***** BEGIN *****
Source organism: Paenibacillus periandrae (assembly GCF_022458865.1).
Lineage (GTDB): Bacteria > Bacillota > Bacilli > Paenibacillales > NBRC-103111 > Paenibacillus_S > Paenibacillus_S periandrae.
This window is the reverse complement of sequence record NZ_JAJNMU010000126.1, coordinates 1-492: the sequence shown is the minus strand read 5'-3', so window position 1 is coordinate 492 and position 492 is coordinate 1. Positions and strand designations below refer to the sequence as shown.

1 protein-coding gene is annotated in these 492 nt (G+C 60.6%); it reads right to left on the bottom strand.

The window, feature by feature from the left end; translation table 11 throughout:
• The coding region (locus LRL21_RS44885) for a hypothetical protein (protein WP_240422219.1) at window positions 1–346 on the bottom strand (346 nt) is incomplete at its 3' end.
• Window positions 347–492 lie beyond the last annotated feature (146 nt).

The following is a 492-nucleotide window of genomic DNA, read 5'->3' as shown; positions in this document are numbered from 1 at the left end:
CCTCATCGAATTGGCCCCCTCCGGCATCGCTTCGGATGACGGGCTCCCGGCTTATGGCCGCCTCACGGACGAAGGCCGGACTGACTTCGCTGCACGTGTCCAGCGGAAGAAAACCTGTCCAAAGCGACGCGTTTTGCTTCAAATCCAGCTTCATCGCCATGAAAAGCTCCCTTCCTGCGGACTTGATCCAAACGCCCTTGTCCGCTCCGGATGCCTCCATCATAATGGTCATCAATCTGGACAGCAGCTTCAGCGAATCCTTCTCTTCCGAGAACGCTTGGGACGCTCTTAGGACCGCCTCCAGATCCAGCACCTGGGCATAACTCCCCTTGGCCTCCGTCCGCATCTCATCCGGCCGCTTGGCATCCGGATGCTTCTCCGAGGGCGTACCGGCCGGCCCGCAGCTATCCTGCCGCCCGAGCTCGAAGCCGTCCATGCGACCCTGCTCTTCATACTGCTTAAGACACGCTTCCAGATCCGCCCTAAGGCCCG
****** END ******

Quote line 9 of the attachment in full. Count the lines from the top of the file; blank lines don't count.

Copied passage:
CCTCATCGAATTGGCCCCCTCCGGCATCGCTTCGGATGACGGGCTCCCGGCTTATGGCCGCCTCACGGACGAAGGCCGGACTGACTTCGCTGCACGTGTCCAGCGGAAGAAAACCTGTCCAAAGCGACGCGTTTTGCTTCAAATCCAGCTTCATCGCCATGAAAAGCTCCCTTCCTGCGGACTTGATCCAAACGCCCTTGTCCGCTCCGGATGCCTCCATCATAATGGTCATCAATCTGGACAGCAGCTTCAGCGAATCCTTCTCTTCCGAGAACGCTTGGGACGCTCTTAGGACCGCCTCCAGATCCAGCACCTGGGCATAACTCCCCTTGGCCTCCGTCCGCATCTCATCCGGCCGCTTGGCATCCGGATGCTTCTCCGAGGGCGTACCGGCCGGCCCGCAGCTATCCTGCCGCCCGAGCTCGAAGCCGTCCATGCGACCCTGCTCTTCATACTGCTTAAGACACGCTTCCAGATCCGCCCTAAGGCCCG